While the general consensus is that Canberra Raiders winger Nick Cotric has the Rookie of the Year title sewn up with two rounds remaining, Sharks hooker Jayden Brailey can still dare to dream.
The 21-year-old beat out a host of more experienced teammates for Cronulla's No.9 jersey vacated by Michael Ennis at the start of the year and wasted little time convincing the rugby league world that he belongs in first grade.
Brailey has scored three tries and averages 36.6 tackles per game in 2017 and would have played more than 16 matches had he not broken his jaw in two places in Round 16.
His stats mightn't be as flashy as Cotric's 16 tries from 22 appearances, but his ability to slot into such a crucial role with relative ease and the fact the Sharks are ahead of the Raiders on the ladder work in his favour.
Should Brailey claim Rookie of the Year honours, he would become the second Shark in three seasons to win the award after Jack Bird claimed the medal in 2015.
He would also become the second player in a row to be named the Holden Cup Dally M Player of the Year and Rookie of the Year in consecutive seasons after Ash Taylor achieved the feat in 2015 and 2016.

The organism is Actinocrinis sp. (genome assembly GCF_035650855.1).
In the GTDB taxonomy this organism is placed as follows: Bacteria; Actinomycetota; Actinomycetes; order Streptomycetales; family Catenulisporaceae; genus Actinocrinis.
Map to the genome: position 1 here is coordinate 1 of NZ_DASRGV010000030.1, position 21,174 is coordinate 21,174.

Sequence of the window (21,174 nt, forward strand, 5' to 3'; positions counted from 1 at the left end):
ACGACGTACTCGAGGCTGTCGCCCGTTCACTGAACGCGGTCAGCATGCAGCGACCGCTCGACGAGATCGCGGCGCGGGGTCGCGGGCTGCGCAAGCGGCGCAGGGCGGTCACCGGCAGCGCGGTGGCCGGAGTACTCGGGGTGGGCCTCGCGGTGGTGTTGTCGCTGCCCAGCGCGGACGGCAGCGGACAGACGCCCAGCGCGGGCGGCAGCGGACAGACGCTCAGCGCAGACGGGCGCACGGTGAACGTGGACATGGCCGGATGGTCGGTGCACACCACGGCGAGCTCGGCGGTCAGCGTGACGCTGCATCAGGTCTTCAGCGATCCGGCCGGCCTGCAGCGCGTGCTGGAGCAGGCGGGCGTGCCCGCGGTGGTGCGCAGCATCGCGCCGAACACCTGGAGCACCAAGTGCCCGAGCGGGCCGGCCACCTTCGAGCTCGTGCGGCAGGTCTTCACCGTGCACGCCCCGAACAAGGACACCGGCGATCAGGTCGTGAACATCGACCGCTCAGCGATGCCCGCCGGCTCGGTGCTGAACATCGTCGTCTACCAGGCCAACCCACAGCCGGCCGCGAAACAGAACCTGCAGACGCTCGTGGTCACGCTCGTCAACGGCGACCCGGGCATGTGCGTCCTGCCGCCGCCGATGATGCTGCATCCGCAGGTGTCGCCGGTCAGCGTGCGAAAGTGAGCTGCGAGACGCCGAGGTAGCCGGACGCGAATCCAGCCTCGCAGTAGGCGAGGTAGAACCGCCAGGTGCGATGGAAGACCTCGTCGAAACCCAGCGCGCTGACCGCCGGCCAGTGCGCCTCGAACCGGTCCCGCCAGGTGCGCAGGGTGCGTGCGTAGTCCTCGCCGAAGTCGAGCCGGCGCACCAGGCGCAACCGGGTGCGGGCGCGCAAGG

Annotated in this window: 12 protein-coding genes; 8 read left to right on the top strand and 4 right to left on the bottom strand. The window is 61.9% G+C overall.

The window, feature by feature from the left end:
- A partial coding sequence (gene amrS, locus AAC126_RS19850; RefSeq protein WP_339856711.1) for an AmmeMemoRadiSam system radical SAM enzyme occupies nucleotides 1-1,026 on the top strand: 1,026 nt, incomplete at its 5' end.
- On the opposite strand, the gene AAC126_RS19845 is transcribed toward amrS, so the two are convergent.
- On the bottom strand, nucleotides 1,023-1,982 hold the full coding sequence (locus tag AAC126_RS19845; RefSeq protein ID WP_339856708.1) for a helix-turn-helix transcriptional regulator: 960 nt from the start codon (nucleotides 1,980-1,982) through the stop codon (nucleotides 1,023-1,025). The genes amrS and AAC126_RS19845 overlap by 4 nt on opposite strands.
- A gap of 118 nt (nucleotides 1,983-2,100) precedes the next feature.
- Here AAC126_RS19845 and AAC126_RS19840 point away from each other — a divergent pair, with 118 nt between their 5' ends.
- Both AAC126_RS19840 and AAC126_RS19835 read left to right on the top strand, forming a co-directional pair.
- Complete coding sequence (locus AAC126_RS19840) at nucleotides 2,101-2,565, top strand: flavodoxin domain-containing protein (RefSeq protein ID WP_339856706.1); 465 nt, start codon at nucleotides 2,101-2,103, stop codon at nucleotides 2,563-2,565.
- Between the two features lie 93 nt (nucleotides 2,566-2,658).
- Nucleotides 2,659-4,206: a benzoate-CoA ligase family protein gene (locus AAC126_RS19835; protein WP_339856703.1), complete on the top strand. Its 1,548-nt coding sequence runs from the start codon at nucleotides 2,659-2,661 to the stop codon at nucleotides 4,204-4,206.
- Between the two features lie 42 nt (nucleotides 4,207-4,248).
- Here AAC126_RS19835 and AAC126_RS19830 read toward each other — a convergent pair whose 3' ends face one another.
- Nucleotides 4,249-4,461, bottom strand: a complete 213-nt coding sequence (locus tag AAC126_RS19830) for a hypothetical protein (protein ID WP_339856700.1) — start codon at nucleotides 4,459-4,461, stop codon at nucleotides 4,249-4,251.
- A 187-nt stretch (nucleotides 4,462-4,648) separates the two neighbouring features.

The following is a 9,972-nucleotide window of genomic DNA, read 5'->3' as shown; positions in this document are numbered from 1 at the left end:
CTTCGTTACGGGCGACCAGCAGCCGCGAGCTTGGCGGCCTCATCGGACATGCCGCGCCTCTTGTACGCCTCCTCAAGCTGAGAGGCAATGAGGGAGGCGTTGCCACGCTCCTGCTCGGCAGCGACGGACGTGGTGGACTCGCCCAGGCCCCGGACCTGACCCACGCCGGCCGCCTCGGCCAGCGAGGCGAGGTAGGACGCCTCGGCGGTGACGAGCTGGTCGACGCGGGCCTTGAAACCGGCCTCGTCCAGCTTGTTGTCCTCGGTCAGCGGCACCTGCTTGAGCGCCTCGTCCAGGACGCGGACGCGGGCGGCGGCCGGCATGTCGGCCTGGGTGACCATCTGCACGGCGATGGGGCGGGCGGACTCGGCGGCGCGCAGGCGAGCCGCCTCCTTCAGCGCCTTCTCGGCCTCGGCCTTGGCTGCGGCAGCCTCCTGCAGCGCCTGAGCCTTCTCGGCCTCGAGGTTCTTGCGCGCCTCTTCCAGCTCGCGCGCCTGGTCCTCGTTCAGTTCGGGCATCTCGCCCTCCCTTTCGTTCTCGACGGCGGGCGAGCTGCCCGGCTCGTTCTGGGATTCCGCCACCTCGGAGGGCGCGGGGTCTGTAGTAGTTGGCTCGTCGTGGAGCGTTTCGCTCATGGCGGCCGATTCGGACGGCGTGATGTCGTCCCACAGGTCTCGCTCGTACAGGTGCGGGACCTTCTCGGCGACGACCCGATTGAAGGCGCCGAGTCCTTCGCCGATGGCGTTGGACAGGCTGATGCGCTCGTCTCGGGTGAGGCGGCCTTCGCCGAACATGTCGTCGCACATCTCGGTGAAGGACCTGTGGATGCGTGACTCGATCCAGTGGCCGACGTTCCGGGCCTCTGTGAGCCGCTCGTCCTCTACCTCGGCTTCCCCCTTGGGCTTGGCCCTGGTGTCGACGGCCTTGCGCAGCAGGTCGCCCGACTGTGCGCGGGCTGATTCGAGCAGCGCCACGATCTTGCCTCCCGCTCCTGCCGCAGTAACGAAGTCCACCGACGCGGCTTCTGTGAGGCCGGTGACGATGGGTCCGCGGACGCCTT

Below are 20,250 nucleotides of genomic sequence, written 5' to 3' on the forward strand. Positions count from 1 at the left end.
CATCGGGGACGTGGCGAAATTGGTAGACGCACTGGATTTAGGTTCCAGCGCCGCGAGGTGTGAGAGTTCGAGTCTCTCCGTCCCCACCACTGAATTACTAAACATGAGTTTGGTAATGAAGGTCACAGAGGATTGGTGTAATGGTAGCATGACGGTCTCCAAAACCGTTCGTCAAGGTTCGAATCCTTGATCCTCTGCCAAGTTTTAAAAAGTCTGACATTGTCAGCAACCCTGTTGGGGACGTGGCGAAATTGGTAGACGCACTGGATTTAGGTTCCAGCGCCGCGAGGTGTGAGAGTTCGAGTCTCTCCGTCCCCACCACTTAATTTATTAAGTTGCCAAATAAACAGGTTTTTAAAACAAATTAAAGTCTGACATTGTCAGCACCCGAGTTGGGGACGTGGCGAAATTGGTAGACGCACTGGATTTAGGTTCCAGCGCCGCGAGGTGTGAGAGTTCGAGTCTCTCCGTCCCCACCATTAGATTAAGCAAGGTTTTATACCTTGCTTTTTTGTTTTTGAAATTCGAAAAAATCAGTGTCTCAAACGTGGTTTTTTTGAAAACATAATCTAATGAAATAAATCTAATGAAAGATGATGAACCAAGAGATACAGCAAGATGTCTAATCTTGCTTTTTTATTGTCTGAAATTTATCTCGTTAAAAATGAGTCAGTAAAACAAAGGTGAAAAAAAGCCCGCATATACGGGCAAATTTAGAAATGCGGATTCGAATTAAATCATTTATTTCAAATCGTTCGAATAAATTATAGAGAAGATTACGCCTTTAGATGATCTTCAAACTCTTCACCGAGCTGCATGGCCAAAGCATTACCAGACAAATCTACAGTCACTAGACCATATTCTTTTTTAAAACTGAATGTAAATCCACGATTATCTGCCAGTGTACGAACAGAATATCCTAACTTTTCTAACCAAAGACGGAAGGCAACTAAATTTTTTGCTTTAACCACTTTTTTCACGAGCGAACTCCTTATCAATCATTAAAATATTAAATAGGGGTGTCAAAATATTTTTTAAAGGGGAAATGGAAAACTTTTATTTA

Brailey knows he will be hard-pressed besting guys like Cotric and Panthers duo Dylan Edwards and Corey Harawira-Naera for the award and says he's more focussed on helping the Sharks go back-to-back.
"I think Birdy won it a couple of years ago and it'd definitely be a massive honour to win that," he said.
"In saying that, maybe that time out will hurt me a little bit, but it's not the end of the world. I know there are a lot of other rookies like Cotric and Harawira-Naera, and they've been killing it and they've played a lot more football now that I've missed that little period.
"If it comes, it comes, but I'm just focussing on this finals series for the Sharks."
Given everything he's been through in his rookie year, Brailey could be forgiven for getting caught up in the moment two weeks out from his first finals series in the NRL.
Others might struggle with the pressure, but don't expect his calm on-field demeanour to change come the business end of the season.
"It's crazy. I haven't really known what to expect from the start of the year so I'm definitely pinching myself. As a kid I've always wanted to be here and as long as I can remember I've always wanted to play in the NRL so it's definitely very special," he said.
"I was probably a little bit more nervous on Saturday given I was out for a little bit, but the nerves are always going to be there and I've just got to try to stay as calm as I can going into finals because when I'm nervous I might be a bit worried about making errors and whatnot. When I'm calm and relaxed, that's when I'm playing my best football."